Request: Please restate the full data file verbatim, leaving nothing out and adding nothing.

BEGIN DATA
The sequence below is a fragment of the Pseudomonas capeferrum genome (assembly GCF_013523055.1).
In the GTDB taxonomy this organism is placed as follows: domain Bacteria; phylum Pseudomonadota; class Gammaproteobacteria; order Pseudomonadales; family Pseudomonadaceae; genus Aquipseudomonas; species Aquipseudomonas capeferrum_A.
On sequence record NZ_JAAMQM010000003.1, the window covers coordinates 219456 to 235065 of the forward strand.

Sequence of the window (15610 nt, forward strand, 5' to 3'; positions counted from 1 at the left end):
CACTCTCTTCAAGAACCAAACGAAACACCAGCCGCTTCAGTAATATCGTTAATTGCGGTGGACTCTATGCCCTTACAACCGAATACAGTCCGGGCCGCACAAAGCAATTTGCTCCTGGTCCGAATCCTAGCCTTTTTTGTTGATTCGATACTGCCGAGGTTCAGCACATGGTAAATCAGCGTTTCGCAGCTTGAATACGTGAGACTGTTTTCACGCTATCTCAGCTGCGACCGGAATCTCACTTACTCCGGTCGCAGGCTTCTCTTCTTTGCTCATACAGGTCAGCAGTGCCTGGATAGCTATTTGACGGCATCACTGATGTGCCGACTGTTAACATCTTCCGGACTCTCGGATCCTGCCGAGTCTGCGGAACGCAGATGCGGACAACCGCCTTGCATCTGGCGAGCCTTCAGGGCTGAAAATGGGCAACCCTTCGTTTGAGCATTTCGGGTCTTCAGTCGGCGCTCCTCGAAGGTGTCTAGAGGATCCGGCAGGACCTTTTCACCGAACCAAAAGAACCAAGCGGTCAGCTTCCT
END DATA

The sequence below is a fragment of the Pseudomonas capeferrum genome (assembly GCF_013523055.1).
In the GTDB taxonomy this organism is placed as follows: domain Bacteria; phylum Pseudomonadota; class Gammaproteobacteria; order Pseudomonadales; family Pseudomonadaceae; genus Aquipseudomonas; species Aquipseudomonas capeferrum_A.
On sequence record NZ_JAAMQM010000003.1, the window covers coordinates 219456 to 235065 of the forward strand.

Sequence of the window (15610 nt, forward strand, 5' to 3'; positions counted from 1 at the left end):
CACTCTCTTCAAGAACCAAACGAAACACCAGCCGCTTCAGTAATATCGTTAATTGCGGTGGACTCTATGCCCTTACAACCGAATACAGTCCGGGCCGCACAAAGCAATTTGCTCCTGGTCCGAATCCTAGCCTTTTTTGTTGATTCGATACTGCCGAGGTTCAGCACATGGTAAATCAGCGTTTCGCAGCTTGAATACGTGAGACTGTTTTCACGCTATCTCAGCTGCGACCGGAATCTCACTTACTCCGGTCGCAGGCTTCTCTTCTTTGCTCATACAGGTCAGCAGTGCCTGGATAGCTATTTGACGGCATCACTGATGTGCCGACTGTTAACATCTTCCGGACTCTCGGATCCTGCCGAGTCTGCGGAACGCAGATGCGGACAACCGCCTTGCATCTGGCGAGCCTTCAGGGCTGAAAATGGGCAACCCTTCGTTTGAGCATTTCGGGTCTTCAGTCGGCGCTCCTCGAAGGTGTCTAGAGGATCCGGCAGGACCTTTTCACCGAACCAAAAGAACCAAGCGGTCAGCTTCCT